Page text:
From The Expert Feature Article
September 24, 2013

Death of Nirvanix Has Cloud Backup Rivals Licking Their Chops

If you go to the Nirvanix (News - Alert) website, you’d think this company was at the top of its game. Not just business as usual, but this outfit is positively flying – the company is bragging about glowing reports from Gartner and Forrester (News - Alert). And its investors include Intel and superstar financier Vinod Khosla.

All that braggadocio hides the sorry fact that Nirvanix is apparently toes up.

With all that pedigree, Nirvanix clearly loused up its business, and did a worse job with its shut down. It has to this day never made a formal announcement. Instead it privately told customers they have till Oct. 15 to get their backup data onto another service. That ain’t exactly a lot of time, especially for a decent size enterprise. You have to find a new provider and work out the migration arrangements. And unless you have some killer pipes, it could take a while to move the data even after the migration process is established.

Other cloud providers are stepping into the breach. One such opportunist is Attunity Ltd., which is offering to move customers off Nirvanix and onto Amazon Web Services (News - Alert) (AWS). My guess? Amazon will be in business for a quite a while.

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Attunity claims it can move Nirvanix backup smoothly to its AWS' S3 Cloud.

Nirvanix told customers to stop replicating data to its cloud starting yesterday. It wimped out by sending e-mails to customers saying “We are notifying you as soon as possible after making this decision so that you can make alternative plans for storage service. Nirvanix will have resources available to continue to provide service between now and Oct. 15 for you to download your data free of charge.” Class? I think not.

Attunity, meanwhile, it pitching its CloudBeam service, a managed tool that is all about moving data to Amazon S3.

“We are excited to welcome Nirvanix customers to use our CloudBeam technology so they have access to an easy data integration solution to run their businesses effectively, without any unplanned disruptions,” said Shimon Alon, Chairman and CEO at Attunity. “Since customer service is our main priority, we are offering immediate use of our managed service solution to ensure that Nirvanix customers experience a seamless transition in this emergency situation.” 

Nasuni Weighs in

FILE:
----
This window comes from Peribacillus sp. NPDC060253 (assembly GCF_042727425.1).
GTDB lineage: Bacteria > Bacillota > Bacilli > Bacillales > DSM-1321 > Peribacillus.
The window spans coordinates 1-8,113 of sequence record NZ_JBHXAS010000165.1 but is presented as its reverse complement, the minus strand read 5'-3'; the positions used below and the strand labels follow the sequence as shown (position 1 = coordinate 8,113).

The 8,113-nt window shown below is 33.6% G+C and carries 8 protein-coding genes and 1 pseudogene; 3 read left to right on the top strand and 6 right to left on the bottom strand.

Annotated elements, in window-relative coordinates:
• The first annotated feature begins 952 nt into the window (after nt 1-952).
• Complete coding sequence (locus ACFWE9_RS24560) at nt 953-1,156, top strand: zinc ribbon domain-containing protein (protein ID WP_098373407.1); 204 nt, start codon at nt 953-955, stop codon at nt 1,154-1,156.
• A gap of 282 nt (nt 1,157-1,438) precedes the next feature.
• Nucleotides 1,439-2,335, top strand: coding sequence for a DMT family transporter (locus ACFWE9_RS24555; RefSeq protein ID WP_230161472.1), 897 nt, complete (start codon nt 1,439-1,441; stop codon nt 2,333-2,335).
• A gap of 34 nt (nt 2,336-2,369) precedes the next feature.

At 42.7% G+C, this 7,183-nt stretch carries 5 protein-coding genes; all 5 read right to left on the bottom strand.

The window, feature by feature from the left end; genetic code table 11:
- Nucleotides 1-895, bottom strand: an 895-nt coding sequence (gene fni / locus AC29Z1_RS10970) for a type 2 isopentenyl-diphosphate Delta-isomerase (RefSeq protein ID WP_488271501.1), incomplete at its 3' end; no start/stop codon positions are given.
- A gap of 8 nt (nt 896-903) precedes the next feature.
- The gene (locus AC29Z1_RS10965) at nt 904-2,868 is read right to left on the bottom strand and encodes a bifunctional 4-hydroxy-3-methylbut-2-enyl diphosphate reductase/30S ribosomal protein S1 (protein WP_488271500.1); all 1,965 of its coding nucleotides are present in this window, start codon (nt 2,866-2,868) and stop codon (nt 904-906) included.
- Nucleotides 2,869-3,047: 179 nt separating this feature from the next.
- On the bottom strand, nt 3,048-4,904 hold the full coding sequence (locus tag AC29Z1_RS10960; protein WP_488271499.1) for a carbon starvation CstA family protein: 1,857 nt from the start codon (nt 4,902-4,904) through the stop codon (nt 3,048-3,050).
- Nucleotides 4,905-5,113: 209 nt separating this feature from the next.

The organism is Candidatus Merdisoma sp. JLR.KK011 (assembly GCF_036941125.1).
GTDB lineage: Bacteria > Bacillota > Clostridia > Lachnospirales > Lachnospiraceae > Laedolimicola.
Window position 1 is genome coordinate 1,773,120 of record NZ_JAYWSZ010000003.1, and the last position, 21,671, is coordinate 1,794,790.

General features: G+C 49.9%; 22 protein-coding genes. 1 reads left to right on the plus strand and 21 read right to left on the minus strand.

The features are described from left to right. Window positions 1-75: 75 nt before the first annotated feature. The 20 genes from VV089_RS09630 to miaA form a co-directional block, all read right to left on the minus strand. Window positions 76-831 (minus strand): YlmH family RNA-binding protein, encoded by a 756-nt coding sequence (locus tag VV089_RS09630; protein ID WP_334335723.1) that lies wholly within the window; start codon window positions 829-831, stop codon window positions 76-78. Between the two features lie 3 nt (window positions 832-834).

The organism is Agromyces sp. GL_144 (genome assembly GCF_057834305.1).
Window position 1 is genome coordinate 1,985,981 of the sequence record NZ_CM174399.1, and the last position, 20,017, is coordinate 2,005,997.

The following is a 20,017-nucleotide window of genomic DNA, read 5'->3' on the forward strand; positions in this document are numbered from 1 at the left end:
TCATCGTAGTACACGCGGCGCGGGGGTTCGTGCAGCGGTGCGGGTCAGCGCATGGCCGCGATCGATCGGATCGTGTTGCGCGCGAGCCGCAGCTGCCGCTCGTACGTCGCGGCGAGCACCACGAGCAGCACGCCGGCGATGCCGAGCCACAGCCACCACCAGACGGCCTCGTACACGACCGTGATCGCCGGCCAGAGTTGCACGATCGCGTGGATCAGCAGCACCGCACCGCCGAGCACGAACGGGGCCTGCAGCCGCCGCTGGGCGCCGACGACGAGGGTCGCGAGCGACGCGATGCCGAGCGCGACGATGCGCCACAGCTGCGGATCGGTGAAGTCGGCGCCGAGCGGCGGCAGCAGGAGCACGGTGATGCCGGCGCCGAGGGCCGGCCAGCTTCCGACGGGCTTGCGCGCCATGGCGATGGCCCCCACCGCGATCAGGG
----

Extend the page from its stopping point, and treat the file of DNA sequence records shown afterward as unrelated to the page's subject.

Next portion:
Online Backup concern Nasuni weighed in as well. In fact, Nasuni used to track Nirvanix performance but stopped after seeing some poor results.

Nasuni CEO Andres Rodriguez blogged about the Nirvanix downfall. “When Nasuni first started, we gave our customers the choice of any cloud storage provider they wanted to use with our storage controller – one of which was Nirvanix.  Then, two years ago, we chose to integrate cloud storage, our storage controllers, and our system monitoring into a single fully-integrated solution – much like traditional storage OEMs have done for years,” Rodriguez wrote. “Due to the solution’s dependency on the public cloud storage providers, we focused countless hours evaluating the different options in the cloud storage market.  We conducted thorough testing of the mainstream cloud storage providers (including Nirvanix) and published the results in our annual Cloud Storage Provider performance reports.  These reports show that only Amazon S3 and Microsoft (News - Alert) Azure meet our standards for reliability and performance.  As a result, we migrated all customers to one of these two providers, and continue to use only S3 and Azure as our backend.  And, even with these two providers, we’ve developed additional backstops such as cloud mirroring in case of cloud provider outages or full-on failure.”

Nasuni doesn’t think the Nirvanix problems are any reason to dismiss cloud backup. “While the exit of Nirvanix from the cloud service provider market will cause many people to pause and question storing corporate data in the cloud, we know that cloud storage is definitely enterprise-ready, but only if you use an enterprise-ready service,” Rodriguez said.

Nirvanix Nevermore

The downfall of Nirvanix is the worst thing to ever happen to the small cloud storage provider market.

Cloud backup purveyors will have to face down questions about the reliability of their services, in addition to continuing to deal with the old adage “you can’t trust the cloud”?

At first blush, Nirvanix seemed to be one of the larger more stable cloud storage players. It appeared to have a highly experienced executive staff, some 1,200 customers, and has raised $70 million – including $25 million just last year.

Unfair Disadvantage

Nirvanix obviously faced some difficult challenges, but it not only bungled its business, it made a mess if it’s closing. You can’t let such a thing leak out, and then on the Web site act like nothing happened and refuse to comment when the press reaches out.

And it is a travesty that the company made no arrangements for its customers. Could it not sell itself for super cheap, even free, to a cloud storage vendor that could take over its accounts? And does it not care what happens to its customers, other cloud storage vendors, and the entire cloud storage category?

This all plays right into the hands of the largest vendors who will presumably be more trusted. But get this. Nirvanix is the basis of IBM’s (News - Alert) SmartCloud storage service. Think you can still only trust the big boys?

I for one am going to cover smaller cloud storage providers and give them all the benefit of the doubt. Why should they suffer from Nirvanix’s apparent stupidity?

Edited by Alisen Downey